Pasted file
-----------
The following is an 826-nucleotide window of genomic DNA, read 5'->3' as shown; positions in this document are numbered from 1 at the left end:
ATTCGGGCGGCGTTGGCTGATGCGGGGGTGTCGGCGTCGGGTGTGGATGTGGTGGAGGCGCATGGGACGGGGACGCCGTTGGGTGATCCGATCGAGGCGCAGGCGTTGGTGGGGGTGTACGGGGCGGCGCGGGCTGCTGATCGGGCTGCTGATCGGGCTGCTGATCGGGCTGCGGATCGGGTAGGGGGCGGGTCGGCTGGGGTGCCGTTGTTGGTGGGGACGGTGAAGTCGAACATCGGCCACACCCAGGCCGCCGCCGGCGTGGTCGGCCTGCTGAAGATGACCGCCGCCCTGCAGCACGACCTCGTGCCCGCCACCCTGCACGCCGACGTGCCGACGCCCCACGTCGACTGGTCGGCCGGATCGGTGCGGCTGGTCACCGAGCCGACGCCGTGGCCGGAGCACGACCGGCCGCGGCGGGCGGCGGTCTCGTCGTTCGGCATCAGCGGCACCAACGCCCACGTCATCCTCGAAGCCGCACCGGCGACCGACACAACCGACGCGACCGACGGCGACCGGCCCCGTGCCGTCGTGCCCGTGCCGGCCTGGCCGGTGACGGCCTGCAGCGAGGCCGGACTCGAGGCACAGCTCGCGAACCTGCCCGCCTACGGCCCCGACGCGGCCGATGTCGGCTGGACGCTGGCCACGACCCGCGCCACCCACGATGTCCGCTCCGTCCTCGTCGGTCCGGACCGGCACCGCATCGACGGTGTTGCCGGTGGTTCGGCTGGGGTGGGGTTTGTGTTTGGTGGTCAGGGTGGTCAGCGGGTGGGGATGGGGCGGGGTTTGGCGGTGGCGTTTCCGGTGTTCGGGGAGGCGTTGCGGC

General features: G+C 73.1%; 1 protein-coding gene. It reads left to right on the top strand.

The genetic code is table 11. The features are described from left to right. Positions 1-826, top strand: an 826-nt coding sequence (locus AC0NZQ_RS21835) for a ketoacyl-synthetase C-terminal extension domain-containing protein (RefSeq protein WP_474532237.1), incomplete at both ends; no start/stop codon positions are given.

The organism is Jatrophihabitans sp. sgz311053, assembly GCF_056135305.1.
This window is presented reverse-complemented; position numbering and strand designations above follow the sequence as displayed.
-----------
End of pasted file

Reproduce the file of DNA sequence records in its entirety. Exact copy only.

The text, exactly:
The following is an 826-nucleotide window of genomic DNA, read 5'->3' as shown; positions in this document are numbered from 1 at the left end:
ATTCGGGCGGCGTTGGCTGATGCGGGGGTGTCGGCGTCGGGTGTGGATGTGGTGGAGGCGCATGGGACGGGGACGCCGTTGGGTGATCCGATCGAGGCGCAGGCGTTGGTGGGGGTGTACGGGGCGGCGCGGGCTGCTGATCGGGCTGCTGATCGGGCTGCTGATCGGGCTGCGGATCGGGTAGGGGGCGGGTCGGCTGGGGTGCCGTTGTTGGTGGGGACGGTGAAGTCGAACATCGGCCACACCCAGGCCGCCGCCGGCGTGGTCGGCCTGCTGAAGATGACCGCCGCCCTGCAGCACGACCTCGTGCCCGCCACCCTGCACGCCGACGTGCCGACGCCCCACGTCGACTGGTCGGCCGGATCGGTGCGGCTGGTCACCGAGCCGACGCCGTGGCCGGAGCACGACCGGCCGCGGCGGGCGGCGGTCTCGTCGTTCGGCATCAGCGGCACCAACGCCCACGTCATCCTCGAAGCCGCACCGGCGACCGACACAACCGACGCGACCGACGGCGACCGGCCCCGTGCCGTCGTGCCCGTGCCGGCCTGGCCGGTGACGGCCTGCAGCGAGGCCGGACTCGAGGCACAGCTCGCGAACCTGCCCGCCTACGGCCCCGACGCGGCCGATGTCGGCTGGACGCTGGCCACGACCCGCGCCACCCACGATGTCCGCTCCGTCCTCGTCGGTCCGGACCGGCACCGCATCGACGGTGTTGCCGGTGGTTCGGCTGGGGTGGGGTTTGTGTTTGGTGGTCAGGGTGGTCAGCGGGTGGGGATGGGGCGGGGTTTGGCGGTGGCGTTTCCGGTGTTCGGGGAGGCGTTGCGGC

General features: G+C 73.1%; 1 protein-coding gene. It reads left to right on the top strand.

The genetic code is table 11. The features are described from left to right. Positions 1-826, top strand: an 826-nt coding sequence (locus AC0NZQ_RS21835) for a ketoacyl-synthetase C-terminal extension domain-containing protein (RefSeq protein WP_474532237.1), incomplete at both ends; no start/stop codon positions are given.

The organism is Jatrophihabitans sp. sgz311053, assembly GCF_056135305.1.
This window is presented reverse-complemented; position numbering and strand designations above follow the sequence as displayed.